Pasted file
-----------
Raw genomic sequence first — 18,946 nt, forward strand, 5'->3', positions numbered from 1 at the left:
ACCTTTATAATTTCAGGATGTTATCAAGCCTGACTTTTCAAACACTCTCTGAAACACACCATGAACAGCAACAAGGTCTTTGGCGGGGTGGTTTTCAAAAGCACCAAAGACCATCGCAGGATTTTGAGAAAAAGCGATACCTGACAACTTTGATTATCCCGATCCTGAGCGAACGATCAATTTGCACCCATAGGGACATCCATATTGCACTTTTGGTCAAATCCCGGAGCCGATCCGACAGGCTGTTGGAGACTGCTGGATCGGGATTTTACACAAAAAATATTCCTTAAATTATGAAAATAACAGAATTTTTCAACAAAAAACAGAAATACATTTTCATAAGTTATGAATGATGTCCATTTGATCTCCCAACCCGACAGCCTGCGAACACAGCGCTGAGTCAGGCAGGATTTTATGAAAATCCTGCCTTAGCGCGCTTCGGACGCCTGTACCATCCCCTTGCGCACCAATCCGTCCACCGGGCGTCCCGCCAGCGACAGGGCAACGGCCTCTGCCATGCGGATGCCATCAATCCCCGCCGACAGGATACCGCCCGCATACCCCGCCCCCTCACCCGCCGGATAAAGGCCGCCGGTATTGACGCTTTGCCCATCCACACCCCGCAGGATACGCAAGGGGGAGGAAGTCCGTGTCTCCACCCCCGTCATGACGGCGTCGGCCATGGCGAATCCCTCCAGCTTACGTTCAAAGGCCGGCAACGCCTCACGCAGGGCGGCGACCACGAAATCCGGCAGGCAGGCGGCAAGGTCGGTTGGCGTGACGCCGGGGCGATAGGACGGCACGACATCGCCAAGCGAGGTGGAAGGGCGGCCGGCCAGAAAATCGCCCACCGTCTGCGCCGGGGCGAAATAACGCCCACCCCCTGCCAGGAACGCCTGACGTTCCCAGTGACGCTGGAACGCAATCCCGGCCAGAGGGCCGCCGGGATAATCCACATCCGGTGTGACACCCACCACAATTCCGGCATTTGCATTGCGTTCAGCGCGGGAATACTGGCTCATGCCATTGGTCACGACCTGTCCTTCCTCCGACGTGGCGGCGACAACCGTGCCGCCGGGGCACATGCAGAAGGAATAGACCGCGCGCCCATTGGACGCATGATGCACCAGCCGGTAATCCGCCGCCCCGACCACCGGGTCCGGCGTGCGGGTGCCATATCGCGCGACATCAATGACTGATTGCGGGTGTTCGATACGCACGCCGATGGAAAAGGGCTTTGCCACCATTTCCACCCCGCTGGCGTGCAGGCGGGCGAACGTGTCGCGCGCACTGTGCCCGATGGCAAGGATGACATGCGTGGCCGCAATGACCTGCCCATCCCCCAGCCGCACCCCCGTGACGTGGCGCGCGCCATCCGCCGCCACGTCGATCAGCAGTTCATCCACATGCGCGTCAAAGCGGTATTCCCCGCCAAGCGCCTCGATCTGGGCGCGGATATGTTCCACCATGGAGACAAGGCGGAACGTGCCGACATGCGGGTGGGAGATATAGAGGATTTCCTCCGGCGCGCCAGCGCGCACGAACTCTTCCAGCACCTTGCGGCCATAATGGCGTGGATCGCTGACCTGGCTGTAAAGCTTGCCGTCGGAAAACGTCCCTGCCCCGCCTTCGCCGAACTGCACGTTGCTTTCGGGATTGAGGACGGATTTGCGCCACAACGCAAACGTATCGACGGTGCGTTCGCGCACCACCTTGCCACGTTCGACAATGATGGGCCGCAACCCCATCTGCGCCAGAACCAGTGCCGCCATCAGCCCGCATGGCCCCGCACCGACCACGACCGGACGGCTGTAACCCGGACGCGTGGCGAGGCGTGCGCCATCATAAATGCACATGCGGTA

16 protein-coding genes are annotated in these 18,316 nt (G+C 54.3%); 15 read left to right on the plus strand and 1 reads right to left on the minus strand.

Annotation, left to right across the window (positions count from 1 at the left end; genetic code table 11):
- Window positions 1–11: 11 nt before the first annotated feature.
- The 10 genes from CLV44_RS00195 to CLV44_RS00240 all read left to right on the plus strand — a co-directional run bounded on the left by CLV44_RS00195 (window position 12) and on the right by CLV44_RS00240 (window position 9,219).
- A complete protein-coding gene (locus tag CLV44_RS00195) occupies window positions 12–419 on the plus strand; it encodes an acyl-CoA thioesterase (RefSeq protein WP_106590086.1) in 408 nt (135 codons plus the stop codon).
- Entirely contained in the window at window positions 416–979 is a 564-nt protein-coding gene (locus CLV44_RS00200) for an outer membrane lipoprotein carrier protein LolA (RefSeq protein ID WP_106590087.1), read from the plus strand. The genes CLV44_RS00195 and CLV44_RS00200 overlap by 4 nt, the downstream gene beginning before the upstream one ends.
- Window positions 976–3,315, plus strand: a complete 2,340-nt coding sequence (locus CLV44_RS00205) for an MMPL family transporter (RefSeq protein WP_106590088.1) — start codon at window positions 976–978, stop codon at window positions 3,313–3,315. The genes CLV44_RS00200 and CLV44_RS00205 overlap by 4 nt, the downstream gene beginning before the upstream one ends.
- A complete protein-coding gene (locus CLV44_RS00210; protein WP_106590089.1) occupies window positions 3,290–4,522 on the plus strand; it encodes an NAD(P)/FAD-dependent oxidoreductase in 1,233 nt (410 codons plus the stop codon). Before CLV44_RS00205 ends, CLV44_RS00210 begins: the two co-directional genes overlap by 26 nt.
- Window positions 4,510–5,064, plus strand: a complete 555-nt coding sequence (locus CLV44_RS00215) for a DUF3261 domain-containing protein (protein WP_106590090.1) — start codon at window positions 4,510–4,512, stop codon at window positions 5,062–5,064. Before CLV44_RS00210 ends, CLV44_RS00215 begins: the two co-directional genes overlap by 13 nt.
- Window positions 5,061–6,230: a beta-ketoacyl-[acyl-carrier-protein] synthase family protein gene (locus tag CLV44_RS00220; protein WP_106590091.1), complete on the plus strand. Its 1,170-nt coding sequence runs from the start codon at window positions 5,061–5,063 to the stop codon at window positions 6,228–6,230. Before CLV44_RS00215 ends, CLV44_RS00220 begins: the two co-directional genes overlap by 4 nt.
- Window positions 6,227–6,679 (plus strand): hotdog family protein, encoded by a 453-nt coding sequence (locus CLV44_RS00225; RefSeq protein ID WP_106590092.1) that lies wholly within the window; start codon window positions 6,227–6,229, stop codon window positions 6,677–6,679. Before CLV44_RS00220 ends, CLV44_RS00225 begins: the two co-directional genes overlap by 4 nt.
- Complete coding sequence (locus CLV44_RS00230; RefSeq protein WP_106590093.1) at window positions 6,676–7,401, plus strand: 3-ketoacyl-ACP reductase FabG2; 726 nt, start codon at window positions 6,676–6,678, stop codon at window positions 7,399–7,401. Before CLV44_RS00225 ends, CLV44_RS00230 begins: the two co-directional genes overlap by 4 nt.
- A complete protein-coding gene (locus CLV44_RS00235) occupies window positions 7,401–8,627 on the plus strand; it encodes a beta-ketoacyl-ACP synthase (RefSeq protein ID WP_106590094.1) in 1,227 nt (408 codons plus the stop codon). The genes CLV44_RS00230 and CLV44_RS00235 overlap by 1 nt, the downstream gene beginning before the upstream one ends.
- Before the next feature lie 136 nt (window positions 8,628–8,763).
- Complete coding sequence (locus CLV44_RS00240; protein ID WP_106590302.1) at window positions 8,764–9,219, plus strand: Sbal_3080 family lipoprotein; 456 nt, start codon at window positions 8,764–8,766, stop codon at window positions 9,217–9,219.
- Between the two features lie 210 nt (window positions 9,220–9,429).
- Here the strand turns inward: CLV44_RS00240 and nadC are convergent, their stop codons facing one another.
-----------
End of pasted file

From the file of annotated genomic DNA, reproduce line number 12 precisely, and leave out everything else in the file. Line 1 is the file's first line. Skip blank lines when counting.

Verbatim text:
- Window positions 5,061–6,230: a beta-ketoacyl-[acyl-carrier-protein] synthase family protein gene (locus tag CLV44_RS00220; protein WP_106590091.1), complete on the plus strand. Its 1,170-nt coding sequence runs from the start codon at window positions 5,061–5,063 to the stop codon at window positions 6,228–6,230. Before CLV44_RS00215 ends, CLV44_RS00220 begins: the two co-directional genes overlap by 4 nt.